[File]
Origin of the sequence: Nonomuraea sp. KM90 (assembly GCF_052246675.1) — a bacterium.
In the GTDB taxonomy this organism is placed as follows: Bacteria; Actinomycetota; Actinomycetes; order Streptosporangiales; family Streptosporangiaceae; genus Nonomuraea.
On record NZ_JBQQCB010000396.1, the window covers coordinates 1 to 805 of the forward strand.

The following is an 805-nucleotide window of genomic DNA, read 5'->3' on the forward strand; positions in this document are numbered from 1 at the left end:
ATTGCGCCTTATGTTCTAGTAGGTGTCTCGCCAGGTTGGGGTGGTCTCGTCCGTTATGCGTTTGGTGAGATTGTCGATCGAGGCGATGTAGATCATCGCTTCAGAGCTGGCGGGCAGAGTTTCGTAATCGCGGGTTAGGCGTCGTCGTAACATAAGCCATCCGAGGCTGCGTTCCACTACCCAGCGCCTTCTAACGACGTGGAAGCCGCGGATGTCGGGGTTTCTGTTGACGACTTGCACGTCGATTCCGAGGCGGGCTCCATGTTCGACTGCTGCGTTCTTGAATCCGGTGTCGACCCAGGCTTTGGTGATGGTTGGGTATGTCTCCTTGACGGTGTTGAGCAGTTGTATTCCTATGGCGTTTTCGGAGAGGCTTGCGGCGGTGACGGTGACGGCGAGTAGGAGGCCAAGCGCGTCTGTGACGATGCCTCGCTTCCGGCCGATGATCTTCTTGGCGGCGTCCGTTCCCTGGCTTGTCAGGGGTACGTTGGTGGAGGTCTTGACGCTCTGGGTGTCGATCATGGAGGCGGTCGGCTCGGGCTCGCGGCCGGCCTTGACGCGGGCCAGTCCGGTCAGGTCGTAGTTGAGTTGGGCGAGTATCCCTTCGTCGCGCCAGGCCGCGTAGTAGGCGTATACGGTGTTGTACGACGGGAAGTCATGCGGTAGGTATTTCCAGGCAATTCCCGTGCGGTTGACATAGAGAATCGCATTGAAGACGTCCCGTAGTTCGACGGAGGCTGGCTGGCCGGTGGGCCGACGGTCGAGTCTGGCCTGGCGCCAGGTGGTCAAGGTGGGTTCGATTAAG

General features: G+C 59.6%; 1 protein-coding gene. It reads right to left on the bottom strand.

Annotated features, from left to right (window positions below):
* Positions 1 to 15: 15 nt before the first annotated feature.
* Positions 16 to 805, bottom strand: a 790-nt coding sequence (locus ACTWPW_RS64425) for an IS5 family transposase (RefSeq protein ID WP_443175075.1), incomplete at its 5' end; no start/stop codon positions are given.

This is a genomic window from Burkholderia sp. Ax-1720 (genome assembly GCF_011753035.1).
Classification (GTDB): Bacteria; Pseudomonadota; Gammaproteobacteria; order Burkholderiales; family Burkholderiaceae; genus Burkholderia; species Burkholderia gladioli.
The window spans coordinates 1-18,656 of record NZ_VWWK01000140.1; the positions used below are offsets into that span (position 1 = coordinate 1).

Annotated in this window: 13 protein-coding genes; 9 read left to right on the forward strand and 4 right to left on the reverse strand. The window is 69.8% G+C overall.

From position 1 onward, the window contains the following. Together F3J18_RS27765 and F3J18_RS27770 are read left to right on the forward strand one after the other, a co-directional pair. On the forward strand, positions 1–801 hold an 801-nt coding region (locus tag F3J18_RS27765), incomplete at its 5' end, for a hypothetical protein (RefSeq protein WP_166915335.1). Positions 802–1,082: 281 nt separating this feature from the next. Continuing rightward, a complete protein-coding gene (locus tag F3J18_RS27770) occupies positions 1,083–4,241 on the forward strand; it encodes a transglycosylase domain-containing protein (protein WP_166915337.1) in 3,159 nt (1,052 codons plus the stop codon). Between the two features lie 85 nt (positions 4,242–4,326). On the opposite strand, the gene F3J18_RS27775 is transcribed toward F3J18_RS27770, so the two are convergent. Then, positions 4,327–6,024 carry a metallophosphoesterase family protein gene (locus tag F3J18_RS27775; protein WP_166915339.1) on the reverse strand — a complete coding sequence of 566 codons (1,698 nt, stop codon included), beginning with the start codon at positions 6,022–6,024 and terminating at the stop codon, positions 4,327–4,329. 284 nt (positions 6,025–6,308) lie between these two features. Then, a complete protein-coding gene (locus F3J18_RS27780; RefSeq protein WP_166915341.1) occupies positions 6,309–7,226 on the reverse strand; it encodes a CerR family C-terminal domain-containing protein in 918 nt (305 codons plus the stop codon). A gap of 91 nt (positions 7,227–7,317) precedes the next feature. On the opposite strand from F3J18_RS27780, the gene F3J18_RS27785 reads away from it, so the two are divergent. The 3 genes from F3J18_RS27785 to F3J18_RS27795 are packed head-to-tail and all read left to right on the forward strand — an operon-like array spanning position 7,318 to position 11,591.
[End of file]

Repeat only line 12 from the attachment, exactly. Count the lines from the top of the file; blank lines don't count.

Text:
The window spans coordinates 1-18,656 of record NZ_VWWK01000140.1; the positions used below are offsets into that span (position 1 = coordinate 1).